- The concept of pitch points was particularly interesting from a design standpoint. They’re basically the point in a FPS or tower defense game where you know enemies will bottleneck. This image from Bowhunting Magazine has a good depiction (and article!) of what a pitch point is and how hunters utilize them.
- Generally, hunters set up a tree stand or hunting blind early in the morning near a pitch point so they’re ready when the animals come out to eat at dawn. They ensure line of sight to a good feeding ground and also ensure that the wind won’t work against them, carrying their scent toward the animals. Pitch points often form naturally at the valleys between hills and along water sources, providing an excellent point for hunters to wait for deer traveling between resting and feeding areas.
- As I designed animal roaming areas and “need zones” (eating, resting, and drinking locations), I had a lot of fun considering the areas of a map where the player might set up a hunting blind and wait for a herd of deer to come by. It’s pretty rewarding to see players actually utilizing these areas in the game!
- This video clip of a CotW player shows a player discovering one of these pitch points and enjoying the animal schedule aspect of the gameplay (described below).
It was critical to research and incorporate animal schedules to ensure animals traveled to eating, drinking, and resting areas at appropriate times. After all, it would look really strange to players if a nocturnal animal had the same schedule as a diurnal animal (mostly awake during the day).
There is a certain degree of randomness to the schedules, but I also had to design them to ensure that there was always some movement in the reserve! Could you imagine an animal reserve that is supposed to be “teeming with life” but appears to be devoid of life...simply because all of the animals are sleeping at the same time?!
- Animal Schedules as a Mechanic - In fact, gameplay involves learning animal schedules and using them to your advantage. It’s a rewarding part of the gameplay experience for players to learn an animal’s schedule and utilize that information, the same way they would in real life.
All of this is just the gist of some of the research that goes into adding a new animal species to a theHunter game...not to mention the many hours of research that go into the art and animation side!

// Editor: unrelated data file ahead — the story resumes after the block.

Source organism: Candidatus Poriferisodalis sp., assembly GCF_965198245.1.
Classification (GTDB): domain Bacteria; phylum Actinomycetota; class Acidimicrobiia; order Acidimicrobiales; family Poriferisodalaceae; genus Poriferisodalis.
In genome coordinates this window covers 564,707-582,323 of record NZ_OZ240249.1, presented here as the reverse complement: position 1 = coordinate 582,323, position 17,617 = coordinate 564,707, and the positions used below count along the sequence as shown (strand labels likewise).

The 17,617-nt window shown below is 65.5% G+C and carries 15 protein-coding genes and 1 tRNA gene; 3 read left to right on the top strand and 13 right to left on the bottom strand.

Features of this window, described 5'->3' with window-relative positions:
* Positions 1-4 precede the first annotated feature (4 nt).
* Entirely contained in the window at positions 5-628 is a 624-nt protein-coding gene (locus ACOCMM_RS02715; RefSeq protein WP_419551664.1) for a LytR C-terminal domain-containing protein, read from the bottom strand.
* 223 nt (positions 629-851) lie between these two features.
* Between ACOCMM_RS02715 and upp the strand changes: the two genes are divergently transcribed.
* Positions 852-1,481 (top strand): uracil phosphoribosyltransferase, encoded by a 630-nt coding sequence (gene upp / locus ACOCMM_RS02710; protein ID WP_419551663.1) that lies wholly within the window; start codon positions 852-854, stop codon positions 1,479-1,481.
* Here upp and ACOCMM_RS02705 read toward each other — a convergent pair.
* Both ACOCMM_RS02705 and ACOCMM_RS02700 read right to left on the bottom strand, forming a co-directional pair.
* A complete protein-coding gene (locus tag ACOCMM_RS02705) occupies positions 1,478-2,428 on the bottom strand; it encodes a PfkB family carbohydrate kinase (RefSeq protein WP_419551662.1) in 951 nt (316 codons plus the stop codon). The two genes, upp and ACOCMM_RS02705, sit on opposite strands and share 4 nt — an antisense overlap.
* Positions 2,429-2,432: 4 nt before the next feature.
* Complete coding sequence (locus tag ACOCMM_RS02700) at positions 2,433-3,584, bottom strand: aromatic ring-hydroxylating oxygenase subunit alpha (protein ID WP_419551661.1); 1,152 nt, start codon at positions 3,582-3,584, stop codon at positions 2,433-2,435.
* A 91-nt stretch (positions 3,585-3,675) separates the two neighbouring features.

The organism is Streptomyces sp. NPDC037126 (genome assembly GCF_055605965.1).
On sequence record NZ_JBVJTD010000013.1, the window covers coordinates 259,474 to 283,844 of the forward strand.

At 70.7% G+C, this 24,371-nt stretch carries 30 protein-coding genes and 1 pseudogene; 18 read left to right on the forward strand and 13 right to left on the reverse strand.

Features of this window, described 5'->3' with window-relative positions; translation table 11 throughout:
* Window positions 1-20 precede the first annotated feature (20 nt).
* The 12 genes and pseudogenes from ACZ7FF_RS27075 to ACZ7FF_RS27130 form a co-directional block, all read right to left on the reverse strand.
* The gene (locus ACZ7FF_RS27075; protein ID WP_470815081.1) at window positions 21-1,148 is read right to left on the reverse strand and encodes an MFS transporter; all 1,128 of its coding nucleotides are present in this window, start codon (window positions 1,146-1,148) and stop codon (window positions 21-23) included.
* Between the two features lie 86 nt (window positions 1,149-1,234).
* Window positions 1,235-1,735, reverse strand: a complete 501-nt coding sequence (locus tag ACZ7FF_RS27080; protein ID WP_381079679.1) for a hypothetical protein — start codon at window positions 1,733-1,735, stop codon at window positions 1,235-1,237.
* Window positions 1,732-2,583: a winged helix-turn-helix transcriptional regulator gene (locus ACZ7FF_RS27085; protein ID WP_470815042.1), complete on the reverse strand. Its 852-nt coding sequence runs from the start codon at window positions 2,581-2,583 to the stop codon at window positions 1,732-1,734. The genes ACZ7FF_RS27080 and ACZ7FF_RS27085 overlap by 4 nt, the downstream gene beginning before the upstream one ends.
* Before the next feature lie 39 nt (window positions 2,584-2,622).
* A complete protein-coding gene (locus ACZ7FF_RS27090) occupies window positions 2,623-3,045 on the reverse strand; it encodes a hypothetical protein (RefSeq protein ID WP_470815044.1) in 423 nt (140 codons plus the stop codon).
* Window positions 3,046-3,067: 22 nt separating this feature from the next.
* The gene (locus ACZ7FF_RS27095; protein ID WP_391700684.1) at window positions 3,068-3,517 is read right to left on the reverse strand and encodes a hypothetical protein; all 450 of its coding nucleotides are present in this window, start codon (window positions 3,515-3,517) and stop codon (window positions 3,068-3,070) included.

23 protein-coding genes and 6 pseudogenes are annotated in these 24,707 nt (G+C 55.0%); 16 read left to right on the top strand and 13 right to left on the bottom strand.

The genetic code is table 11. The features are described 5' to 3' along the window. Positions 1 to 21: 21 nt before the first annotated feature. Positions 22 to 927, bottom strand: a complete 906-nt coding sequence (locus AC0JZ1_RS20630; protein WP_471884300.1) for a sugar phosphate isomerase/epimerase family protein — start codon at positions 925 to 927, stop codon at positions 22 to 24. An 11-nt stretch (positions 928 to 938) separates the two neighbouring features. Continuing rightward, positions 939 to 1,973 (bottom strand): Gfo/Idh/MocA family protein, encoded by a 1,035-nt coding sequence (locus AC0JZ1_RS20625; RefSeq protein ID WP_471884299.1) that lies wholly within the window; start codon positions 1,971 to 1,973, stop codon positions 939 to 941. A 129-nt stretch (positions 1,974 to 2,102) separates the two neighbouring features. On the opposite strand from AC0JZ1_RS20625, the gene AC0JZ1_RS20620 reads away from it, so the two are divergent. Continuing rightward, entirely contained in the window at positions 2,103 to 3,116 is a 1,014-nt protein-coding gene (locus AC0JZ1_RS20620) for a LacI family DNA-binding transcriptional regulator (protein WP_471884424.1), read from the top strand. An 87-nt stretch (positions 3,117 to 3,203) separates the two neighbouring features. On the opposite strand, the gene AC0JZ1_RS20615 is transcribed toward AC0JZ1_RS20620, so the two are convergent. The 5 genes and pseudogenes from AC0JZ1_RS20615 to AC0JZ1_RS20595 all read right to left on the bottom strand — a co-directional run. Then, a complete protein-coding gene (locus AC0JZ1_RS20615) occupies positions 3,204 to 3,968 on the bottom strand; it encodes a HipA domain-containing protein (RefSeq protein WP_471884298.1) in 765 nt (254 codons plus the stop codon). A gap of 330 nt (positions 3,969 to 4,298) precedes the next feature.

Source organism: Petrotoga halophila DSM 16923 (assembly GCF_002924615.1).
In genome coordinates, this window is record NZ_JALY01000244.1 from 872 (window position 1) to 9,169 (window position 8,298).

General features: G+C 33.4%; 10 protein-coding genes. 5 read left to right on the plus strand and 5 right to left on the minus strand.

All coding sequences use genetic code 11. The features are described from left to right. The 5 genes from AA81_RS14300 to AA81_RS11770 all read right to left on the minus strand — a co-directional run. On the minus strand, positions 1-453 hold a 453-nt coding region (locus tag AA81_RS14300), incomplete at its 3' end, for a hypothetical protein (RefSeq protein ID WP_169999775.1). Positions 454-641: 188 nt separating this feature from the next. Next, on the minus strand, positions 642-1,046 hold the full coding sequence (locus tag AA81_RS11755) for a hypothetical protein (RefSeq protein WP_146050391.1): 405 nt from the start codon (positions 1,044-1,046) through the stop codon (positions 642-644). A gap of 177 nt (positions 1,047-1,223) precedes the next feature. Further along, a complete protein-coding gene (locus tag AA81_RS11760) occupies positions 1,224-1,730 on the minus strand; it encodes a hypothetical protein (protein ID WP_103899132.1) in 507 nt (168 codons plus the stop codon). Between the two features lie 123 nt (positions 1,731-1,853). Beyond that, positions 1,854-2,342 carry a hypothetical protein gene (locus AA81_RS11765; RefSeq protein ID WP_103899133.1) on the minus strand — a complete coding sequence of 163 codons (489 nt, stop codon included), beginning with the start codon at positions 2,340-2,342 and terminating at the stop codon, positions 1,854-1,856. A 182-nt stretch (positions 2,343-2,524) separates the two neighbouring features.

What Are Typical Animal Behaviors Anyway?
To create believable animal AI, it was necessary to have:
Including eating, drinking, sleeping, and roaming between “need zones.”
To make some of these behaviors feel less robotic, the eating behavior, for example, it isn’t just, “Deer, stop here and eat the grass until you’re done with your eating behavior!” (Apparently working the behavior tree equates to being a Deer Whisperer.)
To create more believable feeding behavior, I added a few branches to the behavior tree for various eating behaviors, including:
- Finding a new point a random distance away (but still within the feeding area)
- Walking forward while grazing (essentially a lawn mower behavior!), and
- Simply putting its head down to eat for a random number of seconds and then lifting it again.
In between these behaviors, the animal might play an idle animation, such as shaking its head, looking left or right, or scratching/biting itself. This ended up looking nice, even in large groups, as there was enough randomness in the animal’s activities and timing to look more natural.
Similarly, it added a lot to animal behavior simply to vary the time animals in a herd left a “need zone” (feeding, drinking, resting) and continued onto another. It would look alarmingly strange for all the animals in a herd to suddenly stop eating and leave at once! Instead, a “leader” of the group “decides” it's time to move on, and, when the other individual animals are done with their current activity, they follow. This is one of those behaviors where players don’t particularly notice when it looks natural...but if all the animals in a herd were to do the same behavior at the same exact time, you can bet you’d read about it in the reviews of the game!
Hunters frequently use animal callers to draw animals in closer...and each species has their own, unique approach behavior.